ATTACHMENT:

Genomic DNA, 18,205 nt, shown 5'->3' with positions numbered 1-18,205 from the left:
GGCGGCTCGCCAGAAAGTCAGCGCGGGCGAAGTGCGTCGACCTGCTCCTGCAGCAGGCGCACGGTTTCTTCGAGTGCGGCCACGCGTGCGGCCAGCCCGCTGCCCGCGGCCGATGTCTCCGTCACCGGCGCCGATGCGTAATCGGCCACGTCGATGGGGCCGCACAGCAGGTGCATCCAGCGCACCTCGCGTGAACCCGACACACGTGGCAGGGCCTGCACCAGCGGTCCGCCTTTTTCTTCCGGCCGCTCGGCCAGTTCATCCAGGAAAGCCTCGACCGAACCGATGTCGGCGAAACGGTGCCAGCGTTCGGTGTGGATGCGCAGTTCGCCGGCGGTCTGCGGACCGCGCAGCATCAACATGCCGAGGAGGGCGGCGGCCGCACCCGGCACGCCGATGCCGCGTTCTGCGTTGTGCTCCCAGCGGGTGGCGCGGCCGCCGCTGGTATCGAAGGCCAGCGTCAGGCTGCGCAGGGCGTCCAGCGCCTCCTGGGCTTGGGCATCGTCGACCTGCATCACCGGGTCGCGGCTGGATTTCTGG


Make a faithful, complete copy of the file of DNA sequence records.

Genomic DNA, 18,205 nt, shown 5'->3' with positions numbered 1-18,205 from the left:
GGCGGCTCGCCAGAAAGTCAGCGCGGGCGAAGTGCGTCGACCTGCTCCTGCAGCAGGCGCACGGTTTCTTCGAGTGCGGCCACGCGTGCGGCCAGCCCGCTGCCCGCGGCCGATGTCTCCGTCACCGGCGCCGATGCGTAATCGGCCACGTCGATGGGGCCGCACAGCAGGTGCATCCAGCGCACCTCGCGTGAACCCGACACACGTGGCAGGGCCTGCACCAGCGGTCCGCCTTTTTCTTCCGGCCGCTCGGCCAGTTCATCCAGGAAAGCCTCGACCGAACCGATGTCGGCGAAACGGTGCCAGCGTTCGGTGTGGATGCGCAGTTCGCCGGCGGTCTGCGGACCGCGCAGCATCAACATGCCGAGGAGGGCGGCGGCCGCACCCGGCACGCCGATGCCGCGTTCTGCGTTGTGCTCCCAGCGGGTGGCGCGGCCGCCGCTGGTATCGAAGGCCAGCGTCAGGCTGCGCAGGGCGTCCAGCGCCTCCTGGGCTTGGGCATCGTCGACCTGCATCACCGGGTCGCGGCTGGATTTCTGG